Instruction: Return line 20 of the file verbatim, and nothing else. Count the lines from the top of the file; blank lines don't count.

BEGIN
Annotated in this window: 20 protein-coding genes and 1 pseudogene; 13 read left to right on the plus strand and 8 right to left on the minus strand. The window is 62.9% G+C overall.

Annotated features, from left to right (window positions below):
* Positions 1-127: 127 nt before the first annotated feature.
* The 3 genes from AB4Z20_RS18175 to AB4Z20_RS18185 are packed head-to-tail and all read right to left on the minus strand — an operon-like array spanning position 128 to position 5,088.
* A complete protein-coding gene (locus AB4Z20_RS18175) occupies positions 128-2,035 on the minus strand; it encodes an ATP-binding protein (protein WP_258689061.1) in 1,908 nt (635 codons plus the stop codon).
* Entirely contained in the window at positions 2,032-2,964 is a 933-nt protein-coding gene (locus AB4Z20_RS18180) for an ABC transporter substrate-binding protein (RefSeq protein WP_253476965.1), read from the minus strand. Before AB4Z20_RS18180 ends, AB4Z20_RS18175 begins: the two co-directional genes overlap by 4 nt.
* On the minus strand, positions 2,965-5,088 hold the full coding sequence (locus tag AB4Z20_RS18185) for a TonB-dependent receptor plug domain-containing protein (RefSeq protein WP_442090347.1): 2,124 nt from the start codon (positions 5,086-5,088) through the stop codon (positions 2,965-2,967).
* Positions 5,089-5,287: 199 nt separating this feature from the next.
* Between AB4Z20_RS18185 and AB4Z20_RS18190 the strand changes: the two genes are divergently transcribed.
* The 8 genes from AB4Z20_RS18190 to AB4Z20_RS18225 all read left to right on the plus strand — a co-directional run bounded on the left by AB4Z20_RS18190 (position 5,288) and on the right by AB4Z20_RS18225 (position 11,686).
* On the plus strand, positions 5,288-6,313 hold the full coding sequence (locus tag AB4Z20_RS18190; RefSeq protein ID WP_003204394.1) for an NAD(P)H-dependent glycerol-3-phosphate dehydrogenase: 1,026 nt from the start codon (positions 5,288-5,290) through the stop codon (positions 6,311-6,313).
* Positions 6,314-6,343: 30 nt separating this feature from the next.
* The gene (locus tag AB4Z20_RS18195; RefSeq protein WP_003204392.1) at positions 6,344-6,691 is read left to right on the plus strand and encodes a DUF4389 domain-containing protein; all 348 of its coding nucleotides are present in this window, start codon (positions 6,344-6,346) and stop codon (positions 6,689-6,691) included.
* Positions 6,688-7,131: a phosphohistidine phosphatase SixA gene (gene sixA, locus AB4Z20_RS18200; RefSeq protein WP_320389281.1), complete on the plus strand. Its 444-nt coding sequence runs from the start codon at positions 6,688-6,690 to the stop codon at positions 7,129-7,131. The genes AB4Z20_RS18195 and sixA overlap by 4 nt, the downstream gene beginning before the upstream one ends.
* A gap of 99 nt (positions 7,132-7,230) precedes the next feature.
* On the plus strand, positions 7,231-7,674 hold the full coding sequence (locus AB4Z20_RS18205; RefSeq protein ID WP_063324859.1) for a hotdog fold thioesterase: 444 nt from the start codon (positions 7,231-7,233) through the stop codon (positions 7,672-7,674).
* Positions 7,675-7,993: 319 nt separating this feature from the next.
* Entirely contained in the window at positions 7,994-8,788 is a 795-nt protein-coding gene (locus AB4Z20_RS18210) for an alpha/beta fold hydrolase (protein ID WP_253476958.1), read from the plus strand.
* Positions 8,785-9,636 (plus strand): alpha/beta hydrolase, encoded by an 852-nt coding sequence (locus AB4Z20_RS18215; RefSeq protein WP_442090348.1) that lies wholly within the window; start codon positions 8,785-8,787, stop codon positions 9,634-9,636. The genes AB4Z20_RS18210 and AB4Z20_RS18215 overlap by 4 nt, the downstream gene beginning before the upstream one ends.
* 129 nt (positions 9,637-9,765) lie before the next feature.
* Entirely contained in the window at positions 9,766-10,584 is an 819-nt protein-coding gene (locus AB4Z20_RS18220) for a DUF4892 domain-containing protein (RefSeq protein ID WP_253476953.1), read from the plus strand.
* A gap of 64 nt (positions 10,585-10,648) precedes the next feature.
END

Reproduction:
* 129 nt (positions 9,637-9,765) lie before the next feature.